exist anymore - just the oligarchy regularly getting a huge share of any pie
baked by the government or anybody else, with the rest of society left to fight
over the crumbs.
Very soon now, the sad decline of TARP will be filling the syllabi of many
civics and political classes, with the students being given assignments to
write papers as to what went so horrifically wrong with the effort. Over the
past nine months, I've written about the promise and shortcomings of the
program as they have happened, but, as it is now obvious that the effort is
reaching the full extent of its incompetence, watching it die is like being on
a mountain top and watching an airplane careen out of the high sky to burn in
the valley on the ground.
It was after the fall last September 15 of Lehman Brothers and the horrifying
stock market declines that ensued that the government of president George W
Bush and Treasury secretary Henry Paulson, then only trying to wheeze its way
out of office, realized that it had to do something to deal with the financial
system's troubles in a systematic fashion. Since bad mortgage and
mortgage-derived debt was the problem, why not just initiate a huge government
program to buy it out of the banks' vaults, cleaning them out so as to free the
banks to conduct new lending?
What was wrong with the plan? In short - everything. A popular grassroots
resistance movement grew up overnight by people opposed to giving "our tax
dollars" to greedy New York bankers. This smashed something of the begrudging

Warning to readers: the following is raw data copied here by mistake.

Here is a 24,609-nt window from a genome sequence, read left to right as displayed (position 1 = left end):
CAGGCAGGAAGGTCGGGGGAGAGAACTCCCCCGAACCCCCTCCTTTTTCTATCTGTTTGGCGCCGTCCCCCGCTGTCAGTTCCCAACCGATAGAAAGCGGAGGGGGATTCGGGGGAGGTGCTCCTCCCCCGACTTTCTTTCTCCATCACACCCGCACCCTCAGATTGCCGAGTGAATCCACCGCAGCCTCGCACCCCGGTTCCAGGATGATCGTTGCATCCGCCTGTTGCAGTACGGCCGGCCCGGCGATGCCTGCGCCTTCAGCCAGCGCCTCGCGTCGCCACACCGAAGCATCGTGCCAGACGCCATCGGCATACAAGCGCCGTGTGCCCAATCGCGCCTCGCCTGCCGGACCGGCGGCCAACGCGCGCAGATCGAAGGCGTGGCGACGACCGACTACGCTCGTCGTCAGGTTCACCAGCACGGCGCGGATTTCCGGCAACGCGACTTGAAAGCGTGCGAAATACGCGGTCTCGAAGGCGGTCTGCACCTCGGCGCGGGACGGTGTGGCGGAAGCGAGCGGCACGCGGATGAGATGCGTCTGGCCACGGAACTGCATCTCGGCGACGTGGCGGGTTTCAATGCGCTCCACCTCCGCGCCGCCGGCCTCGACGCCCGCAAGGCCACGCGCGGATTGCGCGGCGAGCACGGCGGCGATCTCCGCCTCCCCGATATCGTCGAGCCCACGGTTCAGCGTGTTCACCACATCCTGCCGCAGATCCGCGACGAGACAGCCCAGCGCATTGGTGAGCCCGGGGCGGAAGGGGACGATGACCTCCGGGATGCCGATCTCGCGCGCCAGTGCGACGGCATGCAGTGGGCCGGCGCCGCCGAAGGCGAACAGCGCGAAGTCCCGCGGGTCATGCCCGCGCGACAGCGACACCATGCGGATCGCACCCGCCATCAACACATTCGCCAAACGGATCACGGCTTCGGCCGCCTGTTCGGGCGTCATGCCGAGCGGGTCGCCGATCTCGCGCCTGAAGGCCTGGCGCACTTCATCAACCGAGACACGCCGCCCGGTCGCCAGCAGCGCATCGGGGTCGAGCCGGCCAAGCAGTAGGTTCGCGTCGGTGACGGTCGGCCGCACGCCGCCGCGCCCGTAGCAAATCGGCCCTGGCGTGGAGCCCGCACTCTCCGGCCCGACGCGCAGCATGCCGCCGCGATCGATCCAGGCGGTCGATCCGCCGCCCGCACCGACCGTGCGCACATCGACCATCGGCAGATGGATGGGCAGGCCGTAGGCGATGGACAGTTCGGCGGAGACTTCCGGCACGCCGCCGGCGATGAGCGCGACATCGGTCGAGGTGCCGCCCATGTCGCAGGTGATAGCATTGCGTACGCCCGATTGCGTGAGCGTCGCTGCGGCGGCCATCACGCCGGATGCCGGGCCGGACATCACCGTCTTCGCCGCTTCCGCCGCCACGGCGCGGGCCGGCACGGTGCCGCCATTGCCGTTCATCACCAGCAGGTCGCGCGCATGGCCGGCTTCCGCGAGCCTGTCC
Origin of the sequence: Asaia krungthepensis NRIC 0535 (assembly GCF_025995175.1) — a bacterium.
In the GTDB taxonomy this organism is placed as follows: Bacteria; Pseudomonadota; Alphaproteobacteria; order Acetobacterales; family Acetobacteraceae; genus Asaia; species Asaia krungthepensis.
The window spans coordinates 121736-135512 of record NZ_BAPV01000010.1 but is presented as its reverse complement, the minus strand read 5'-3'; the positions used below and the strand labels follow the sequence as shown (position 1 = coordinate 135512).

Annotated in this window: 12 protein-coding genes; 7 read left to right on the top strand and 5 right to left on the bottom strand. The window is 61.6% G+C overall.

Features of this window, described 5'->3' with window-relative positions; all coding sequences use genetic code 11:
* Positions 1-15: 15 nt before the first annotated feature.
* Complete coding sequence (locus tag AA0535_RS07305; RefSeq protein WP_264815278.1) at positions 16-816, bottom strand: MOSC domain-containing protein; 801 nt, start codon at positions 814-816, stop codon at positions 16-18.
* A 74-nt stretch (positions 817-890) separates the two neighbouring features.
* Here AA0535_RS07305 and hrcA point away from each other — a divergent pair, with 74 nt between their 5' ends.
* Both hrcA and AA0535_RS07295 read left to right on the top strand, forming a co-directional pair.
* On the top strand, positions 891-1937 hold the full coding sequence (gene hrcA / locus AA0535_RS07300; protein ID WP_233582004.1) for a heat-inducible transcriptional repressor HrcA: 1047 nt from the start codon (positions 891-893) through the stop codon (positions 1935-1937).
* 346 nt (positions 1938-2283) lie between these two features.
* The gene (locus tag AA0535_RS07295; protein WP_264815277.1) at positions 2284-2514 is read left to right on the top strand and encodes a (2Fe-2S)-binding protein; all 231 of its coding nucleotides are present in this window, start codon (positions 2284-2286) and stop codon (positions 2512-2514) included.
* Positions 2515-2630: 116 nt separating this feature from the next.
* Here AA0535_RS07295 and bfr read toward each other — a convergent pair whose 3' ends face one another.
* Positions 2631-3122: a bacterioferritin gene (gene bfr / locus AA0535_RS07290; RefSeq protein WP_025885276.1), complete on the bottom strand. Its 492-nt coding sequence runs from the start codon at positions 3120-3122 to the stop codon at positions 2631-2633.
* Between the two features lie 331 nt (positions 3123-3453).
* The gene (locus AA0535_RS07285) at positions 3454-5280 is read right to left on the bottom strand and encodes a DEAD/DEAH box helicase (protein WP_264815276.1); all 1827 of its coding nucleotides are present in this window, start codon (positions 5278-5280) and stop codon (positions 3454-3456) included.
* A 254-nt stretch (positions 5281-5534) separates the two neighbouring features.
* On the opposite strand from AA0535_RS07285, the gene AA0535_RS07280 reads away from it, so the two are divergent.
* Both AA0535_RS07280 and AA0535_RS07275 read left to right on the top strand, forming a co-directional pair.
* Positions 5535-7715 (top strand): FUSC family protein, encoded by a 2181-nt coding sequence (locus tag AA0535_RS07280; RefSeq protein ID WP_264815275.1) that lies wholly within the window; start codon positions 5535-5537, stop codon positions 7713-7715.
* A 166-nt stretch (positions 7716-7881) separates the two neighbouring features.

bipartisan consensus in favor of the proposal; it wasn't until early October
that the TARP bill passed, on its second attempt, through the US House of
But then Paulson, having stuck his finger into the air to gauge the political
winds and finding his digit nearly cut off, changed his mind. With TARP so
unpopular, it became obvious that both pundits and politicians were desperately
searching for any type of financial system support initiative that did not
include the government's purchase of toxic assets. When, in mid-October,
British Chancellor of the Exchequer Alistair Darling came up with one, namely,
for his government to take ownership stakes in tottering private banks through
the purchase of stock in them, and when Nobel economics laureate and New York
Times columnist Paul Krugman wholeheartedly backed the measure, the writing was
on the wall for toxic asset disposals.
Paulson announced a short-term delay for toxic asset sales in October, then a
longer-term delay (that is, until after the inauguration of Barack Obama, the
only timeframe that anybody in the Bush administration then cared about) in
The equity injection initiative involved the immediate usage of $250 billion of
TARP's $700 billion for the purpose of the government purchasing the preferred
stock and common stock warrants, similar to long-term call options, of the
banks in question. Over the previous six months, the world had watched
modern-day electronic mobs initiate bank runs that toppled at least two major
US financial institutions - Bear Stearns and Lehman Brothers, so the government
had no intention of painting a big red "I'm weak! Shoot me!" bull's eye on any
potential number three.
The banks would be forced to sell the preferreds and take the government's
money, which was generally thought to be intended for new lending. Also, in a
mostly failed attempt to at least drum up some sort of popular support for the
program, salary and income caps would be placed on the executives of
institutions receiving the largesse. If the Paulson Treasury, which by then
unofficially included future Obama Treasury Secretary Timothy Geithner, had
been sufficiently outside of the American financial elite's governing
superstructure so as to be able to see it in its full entirety, it would have
seen that this, the pay caps, would eventually doom the TARP with more
certainty than any initiative to run sumo wrestlers as jockeys in the Kentucky
As the Bush administration panted out of office and the full force of crisis
hit the new Obama administration like an open furnace door, more uses were
found for TARP. In its last hours, the Bush administration announced that funds
from the program would be used to give emergency financial support to General